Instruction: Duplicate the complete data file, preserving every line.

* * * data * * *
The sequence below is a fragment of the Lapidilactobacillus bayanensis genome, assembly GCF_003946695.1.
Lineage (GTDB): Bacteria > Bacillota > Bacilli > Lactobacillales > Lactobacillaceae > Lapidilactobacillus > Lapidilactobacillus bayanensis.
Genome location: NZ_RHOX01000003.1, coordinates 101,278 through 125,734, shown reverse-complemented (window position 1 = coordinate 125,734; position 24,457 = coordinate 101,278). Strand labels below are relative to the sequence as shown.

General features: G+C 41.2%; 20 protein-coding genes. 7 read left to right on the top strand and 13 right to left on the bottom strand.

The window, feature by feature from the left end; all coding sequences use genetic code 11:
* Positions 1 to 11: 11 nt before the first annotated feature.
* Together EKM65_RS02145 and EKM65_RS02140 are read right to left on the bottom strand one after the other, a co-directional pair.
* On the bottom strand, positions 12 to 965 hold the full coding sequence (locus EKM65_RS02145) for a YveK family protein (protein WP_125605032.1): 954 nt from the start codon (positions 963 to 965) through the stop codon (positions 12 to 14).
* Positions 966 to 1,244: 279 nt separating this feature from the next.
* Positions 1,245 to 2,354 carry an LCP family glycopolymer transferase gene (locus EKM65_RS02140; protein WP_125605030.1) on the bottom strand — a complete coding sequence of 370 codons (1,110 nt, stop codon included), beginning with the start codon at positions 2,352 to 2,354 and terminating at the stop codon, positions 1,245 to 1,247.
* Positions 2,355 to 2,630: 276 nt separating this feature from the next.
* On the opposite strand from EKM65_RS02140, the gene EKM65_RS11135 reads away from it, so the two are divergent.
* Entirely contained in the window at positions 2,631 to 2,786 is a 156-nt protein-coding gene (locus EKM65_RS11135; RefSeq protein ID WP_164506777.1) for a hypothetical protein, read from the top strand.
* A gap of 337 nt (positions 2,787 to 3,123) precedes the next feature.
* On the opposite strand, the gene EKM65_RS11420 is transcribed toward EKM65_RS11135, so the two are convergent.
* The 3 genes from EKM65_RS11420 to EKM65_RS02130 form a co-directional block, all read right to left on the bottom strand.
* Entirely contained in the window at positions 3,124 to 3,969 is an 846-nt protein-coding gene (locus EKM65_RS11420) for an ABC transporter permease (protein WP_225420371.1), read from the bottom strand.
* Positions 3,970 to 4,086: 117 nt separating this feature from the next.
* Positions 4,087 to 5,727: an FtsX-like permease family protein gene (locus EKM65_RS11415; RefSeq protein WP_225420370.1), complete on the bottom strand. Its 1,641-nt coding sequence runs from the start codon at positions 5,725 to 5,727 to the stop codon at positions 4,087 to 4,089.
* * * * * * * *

The sequence below is a fragment of the Lapidilactobacillus bayanensis genome, assembly GCF_003946695.1.
Lineage (GTDB): Bacteria > Bacillota > Bacilli > Lactobacillales > Lactobacillaceae > Lapidilactobacillus > Lapidilactobacillus bayanensis.
Genome location: NZ_RHOX01000003.1, coordinates 101,278 through 125,734, shown reverse-complemented (window position 1 = coordinate 125,734; position 24,457 = coordinate 101,278). Strand labels below are relative to the sequence as shown.

General features: G+C 41.2%; 20 protein-coding genes. 7 read left to right on the top strand and 13 right to left on the bottom strand.

The window, feature by feature from the left end; all coding sequences use genetic code 11:
* Positions 1 to 11: 11 nt before the first annotated feature.
* Together EKM65_RS02145 and EKM65_RS02140 are read right to left on the bottom strand one after the other, a co-directional pair.
* On the bottom strand, positions 12 to 965 hold the full coding sequence (locus EKM65_RS02145) for a YveK family protein (protein WP_125605032.1): 954 nt from the start codon (positions 963 to 965) through the stop codon (positions 12 to 14).
* Positions 966 to 1,244: 279 nt separating this feature from the next.
* Positions 1,245 to 2,354 carry an LCP family glycopolymer transferase gene (locus EKM65_RS02140; protein WP_125605030.1) on the bottom strand — a complete coding sequence of 370 codons (1,110 nt, stop codon included), beginning with the start codon at positions 2,352 to 2,354 and terminating at the stop codon, positions 1,245 to 1,247.
* Positions 2,355 to 2,630: 276 nt separating this feature from the next.
* On the opposite strand from EKM65_RS02140, the gene EKM65_RS11135 reads away from it, so the two are divergent.
* Entirely contained in the window at positions 2,631 to 2,786 is a 156-nt protein-coding gene (locus EKM65_RS11135; RefSeq protein ID WP_164506777.1) for a hypothetical protein, read from the top strand.
* A gap of 337 nt (positions 2,787 to 3,123) precedes the next feature.
* On the opposite strand, the gene EKM65_RS11420 is transcribed toward EKM65_RS11135, so the two are convergent.
* The 3 genes from EKM65_RS11420 to EKM65_RS02130 form a co-directional block, all read right to left on the bottom strand.
* Entirely contained in the window at positions 3,124 to 3,969 is an 846-nt protein-coding gene (locus EKM65_RS11420) for an ABC transporter permease (protein WP_225420371.1), read from the bottom strand.
* Positions 3,970 to 4,086: 117 nt separating this feature from the next.
* Positions 4,087 to 5,727: an FtsX-like permease family protein gene (locus EKM65_RS11415; RefSeq protein WP_225420370.1), complete on the bottom strand. Its 1,641-nt coding sequence runs from the start codon at positions 5,725 to 5,727 to the stop codon at positions 4,087 to 4,089.